Still, Trump’s December 12 tweet on Lockheed’s F-35 contract is encouraging to those who’d like to see real US “defense” spending cuts. “The F-35 program and cost is out of control,” he wrote. “Billions of dollars can and will be saved on military (and other) purchases after January 20th.”

If the F-35 – called the Joint Strike Fighter because it’s supposed to be used by all US armed forces and several allies, replacing various other aircraft – ever actually rolls out ready for combat, its life cycle cost will come to more than a trillion dollars and the prices of various models will run in the range of $100 million per aircraft. For the sake of comparison, that’s more than three times the price of the McDonnell Douglas F/A-18 Hornet, the current US Navy and Marine Corps fighter/attack workhorse.

The F-35 is indeed one of the more insane wastes of taxpayer money in recent history. If Trump could find a way to kill the whole project, both taxpayers and the armed forces would be better off for its demise.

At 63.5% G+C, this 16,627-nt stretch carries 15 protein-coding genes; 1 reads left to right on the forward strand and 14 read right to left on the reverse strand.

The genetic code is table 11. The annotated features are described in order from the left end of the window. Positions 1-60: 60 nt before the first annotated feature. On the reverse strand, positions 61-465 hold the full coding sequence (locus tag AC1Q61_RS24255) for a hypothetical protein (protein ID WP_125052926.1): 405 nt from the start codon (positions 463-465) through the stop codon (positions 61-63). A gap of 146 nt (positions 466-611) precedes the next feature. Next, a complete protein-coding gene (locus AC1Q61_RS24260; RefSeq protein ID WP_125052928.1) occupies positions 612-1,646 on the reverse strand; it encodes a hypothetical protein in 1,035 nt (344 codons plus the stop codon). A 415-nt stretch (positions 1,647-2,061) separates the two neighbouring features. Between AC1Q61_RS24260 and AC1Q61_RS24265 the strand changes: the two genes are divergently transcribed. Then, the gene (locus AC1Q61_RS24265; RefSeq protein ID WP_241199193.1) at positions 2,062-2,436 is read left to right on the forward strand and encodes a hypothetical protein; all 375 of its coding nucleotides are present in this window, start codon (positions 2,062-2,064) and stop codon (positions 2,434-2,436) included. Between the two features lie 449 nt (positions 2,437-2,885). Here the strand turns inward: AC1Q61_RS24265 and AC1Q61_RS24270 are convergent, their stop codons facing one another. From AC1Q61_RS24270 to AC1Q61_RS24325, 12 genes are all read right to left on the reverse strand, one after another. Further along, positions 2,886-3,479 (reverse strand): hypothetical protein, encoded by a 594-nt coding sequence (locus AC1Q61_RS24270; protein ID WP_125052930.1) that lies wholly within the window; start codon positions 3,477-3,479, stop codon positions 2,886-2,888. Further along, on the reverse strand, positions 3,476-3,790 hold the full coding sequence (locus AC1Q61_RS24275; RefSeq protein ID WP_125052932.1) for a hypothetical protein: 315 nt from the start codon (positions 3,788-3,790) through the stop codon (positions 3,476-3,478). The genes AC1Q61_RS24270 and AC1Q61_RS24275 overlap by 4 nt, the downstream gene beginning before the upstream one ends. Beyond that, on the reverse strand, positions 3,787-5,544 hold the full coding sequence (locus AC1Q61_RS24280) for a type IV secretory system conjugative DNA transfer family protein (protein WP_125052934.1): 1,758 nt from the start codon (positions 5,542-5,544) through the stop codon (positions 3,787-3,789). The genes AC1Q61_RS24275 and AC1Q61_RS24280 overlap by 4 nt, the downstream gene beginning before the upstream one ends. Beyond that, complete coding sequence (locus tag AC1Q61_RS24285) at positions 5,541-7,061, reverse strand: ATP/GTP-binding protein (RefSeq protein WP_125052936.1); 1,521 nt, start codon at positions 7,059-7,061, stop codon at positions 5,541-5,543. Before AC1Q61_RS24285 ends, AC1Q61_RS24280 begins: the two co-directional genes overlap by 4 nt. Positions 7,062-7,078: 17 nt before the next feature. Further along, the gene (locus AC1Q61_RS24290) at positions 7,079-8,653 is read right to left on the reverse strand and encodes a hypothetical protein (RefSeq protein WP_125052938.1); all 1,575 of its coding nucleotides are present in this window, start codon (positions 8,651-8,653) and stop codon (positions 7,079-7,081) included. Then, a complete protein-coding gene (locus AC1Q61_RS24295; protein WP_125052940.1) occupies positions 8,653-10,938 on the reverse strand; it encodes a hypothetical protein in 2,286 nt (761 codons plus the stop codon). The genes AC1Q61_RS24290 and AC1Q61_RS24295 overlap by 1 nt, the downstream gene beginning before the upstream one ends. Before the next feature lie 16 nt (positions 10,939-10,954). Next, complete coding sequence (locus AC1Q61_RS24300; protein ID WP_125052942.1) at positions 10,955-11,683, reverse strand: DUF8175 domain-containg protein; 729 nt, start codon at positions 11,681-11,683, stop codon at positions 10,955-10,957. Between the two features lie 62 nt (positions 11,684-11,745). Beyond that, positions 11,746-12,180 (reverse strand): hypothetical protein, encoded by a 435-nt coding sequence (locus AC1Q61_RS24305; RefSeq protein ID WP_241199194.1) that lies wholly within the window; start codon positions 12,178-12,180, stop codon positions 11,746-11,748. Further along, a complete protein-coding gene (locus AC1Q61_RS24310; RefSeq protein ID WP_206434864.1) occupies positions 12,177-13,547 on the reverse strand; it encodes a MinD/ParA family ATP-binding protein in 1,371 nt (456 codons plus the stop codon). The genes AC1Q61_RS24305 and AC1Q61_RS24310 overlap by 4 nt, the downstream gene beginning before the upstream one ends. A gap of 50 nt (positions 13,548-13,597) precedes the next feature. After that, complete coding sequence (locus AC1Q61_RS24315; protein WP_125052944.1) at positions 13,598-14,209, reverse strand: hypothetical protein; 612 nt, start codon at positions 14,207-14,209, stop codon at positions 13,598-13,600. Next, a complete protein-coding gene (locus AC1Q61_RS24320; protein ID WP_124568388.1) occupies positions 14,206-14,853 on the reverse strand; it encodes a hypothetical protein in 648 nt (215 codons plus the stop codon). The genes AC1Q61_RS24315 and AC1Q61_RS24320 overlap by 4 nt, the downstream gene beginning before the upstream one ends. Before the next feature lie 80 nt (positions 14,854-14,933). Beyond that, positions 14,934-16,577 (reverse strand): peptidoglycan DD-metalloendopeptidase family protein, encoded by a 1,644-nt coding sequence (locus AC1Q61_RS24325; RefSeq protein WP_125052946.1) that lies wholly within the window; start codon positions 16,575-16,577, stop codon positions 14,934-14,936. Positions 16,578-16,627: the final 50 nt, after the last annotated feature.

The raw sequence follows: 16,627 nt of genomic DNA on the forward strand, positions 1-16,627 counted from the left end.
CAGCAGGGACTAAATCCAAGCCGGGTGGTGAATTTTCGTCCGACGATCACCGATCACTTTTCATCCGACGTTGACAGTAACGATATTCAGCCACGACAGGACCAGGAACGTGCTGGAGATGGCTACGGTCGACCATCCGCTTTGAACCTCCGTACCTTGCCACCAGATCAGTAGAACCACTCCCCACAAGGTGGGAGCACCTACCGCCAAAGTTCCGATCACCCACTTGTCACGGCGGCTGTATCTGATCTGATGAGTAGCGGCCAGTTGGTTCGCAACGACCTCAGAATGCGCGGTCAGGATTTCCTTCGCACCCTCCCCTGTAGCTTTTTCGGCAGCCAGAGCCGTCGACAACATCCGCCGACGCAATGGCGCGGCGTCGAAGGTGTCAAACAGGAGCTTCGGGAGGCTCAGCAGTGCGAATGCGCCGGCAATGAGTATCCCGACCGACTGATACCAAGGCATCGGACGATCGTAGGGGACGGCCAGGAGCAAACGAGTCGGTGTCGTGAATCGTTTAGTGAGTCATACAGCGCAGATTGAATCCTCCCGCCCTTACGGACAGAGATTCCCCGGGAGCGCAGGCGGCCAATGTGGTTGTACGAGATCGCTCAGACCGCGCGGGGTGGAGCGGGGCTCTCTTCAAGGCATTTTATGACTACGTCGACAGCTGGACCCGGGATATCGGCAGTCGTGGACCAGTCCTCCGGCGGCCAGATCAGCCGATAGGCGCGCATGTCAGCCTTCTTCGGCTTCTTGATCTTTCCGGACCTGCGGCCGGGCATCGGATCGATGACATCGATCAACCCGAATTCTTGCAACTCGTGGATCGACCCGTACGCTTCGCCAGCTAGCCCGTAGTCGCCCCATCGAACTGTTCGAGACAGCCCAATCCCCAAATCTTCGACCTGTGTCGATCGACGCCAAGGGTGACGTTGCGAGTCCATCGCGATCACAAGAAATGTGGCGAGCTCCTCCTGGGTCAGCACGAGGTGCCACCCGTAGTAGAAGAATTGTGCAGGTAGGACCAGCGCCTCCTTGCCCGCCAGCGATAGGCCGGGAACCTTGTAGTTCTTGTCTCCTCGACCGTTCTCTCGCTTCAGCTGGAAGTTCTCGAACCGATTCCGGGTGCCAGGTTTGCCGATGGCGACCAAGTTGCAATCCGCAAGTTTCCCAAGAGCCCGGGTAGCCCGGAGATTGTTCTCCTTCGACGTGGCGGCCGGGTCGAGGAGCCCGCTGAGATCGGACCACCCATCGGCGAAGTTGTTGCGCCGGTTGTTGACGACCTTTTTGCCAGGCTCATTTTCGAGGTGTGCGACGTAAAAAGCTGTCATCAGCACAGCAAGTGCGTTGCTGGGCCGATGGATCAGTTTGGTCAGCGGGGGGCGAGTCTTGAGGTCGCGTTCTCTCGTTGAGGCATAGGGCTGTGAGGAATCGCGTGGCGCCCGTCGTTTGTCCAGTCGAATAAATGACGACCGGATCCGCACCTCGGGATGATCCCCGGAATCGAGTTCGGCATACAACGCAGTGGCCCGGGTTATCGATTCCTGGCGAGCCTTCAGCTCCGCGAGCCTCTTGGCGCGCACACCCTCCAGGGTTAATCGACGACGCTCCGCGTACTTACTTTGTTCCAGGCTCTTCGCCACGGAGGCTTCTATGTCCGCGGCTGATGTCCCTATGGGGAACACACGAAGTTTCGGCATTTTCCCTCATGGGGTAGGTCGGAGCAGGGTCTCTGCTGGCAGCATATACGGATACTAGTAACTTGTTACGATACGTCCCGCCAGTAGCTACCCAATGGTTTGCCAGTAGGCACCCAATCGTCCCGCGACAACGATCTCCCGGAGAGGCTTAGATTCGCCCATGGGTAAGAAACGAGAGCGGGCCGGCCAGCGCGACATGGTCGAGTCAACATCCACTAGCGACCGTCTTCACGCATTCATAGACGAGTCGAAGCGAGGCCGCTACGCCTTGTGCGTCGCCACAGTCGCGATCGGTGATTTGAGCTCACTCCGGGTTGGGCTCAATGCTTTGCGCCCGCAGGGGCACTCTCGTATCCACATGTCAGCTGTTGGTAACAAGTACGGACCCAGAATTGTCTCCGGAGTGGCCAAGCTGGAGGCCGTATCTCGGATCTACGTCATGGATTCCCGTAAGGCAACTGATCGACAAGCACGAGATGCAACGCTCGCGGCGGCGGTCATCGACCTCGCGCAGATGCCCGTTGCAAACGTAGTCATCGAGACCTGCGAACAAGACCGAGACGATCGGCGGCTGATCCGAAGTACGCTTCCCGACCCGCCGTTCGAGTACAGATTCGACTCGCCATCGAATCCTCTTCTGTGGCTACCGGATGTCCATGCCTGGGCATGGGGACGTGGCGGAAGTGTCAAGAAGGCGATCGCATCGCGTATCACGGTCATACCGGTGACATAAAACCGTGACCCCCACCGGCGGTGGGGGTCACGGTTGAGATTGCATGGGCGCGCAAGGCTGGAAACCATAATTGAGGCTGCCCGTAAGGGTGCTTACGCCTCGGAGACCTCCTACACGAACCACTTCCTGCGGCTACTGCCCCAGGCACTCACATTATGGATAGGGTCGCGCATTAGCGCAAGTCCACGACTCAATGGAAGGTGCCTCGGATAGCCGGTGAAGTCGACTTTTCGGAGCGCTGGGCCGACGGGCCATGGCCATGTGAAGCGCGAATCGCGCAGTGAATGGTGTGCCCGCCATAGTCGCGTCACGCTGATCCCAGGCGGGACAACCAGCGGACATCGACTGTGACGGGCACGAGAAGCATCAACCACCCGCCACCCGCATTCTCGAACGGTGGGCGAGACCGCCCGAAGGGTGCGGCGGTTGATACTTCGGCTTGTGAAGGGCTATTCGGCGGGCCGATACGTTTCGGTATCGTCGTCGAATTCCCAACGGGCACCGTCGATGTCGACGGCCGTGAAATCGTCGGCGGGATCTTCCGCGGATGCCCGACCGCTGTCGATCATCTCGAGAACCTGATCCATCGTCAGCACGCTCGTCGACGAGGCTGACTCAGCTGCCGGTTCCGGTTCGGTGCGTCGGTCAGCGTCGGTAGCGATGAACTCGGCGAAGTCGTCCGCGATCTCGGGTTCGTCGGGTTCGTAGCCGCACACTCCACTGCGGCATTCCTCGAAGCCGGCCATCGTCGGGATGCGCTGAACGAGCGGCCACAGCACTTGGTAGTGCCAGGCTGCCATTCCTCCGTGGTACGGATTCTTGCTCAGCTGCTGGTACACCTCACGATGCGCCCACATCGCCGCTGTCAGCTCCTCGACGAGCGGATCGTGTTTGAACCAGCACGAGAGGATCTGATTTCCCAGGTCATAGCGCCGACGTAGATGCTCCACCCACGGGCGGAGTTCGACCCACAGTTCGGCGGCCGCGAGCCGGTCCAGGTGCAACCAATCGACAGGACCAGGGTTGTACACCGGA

To continue reading: Trump on Military Spending: An Encouraging Sign

Not Content To Stop With Air Force One, Trump Is Now Going After The F-35, by Duane Norman

Somebody needs to go after the F-35, which is way over budget and has various operational shortfalls. From Duane Norman at fmshooter.com:

If Trump’s tweet and subsequent commentary about Air Force One’s bloated price tag didn’t scare all defense and government contractors, his tweet about the F-35 should frighten them beyond belief.

As I have previously detailed, at an estimated $1.5 trillion dollars, the F-35 is perhaps the biggest defense program in the US DoD’s budget, and unsurprisingly, it is far behind schedule and way over budget. But the worst part about the F-35 is that it just can’t do the job it was designed for. Essentially a stealthy bomb chucker with a little bit of maneuverability, air-to-air capability, and a lot of high-priced avionics, it doesn’t even beat the jet its supposed to replace (the F-16) in within-visual-range engagements, and is almost totally reliant on its stealth to avoid them.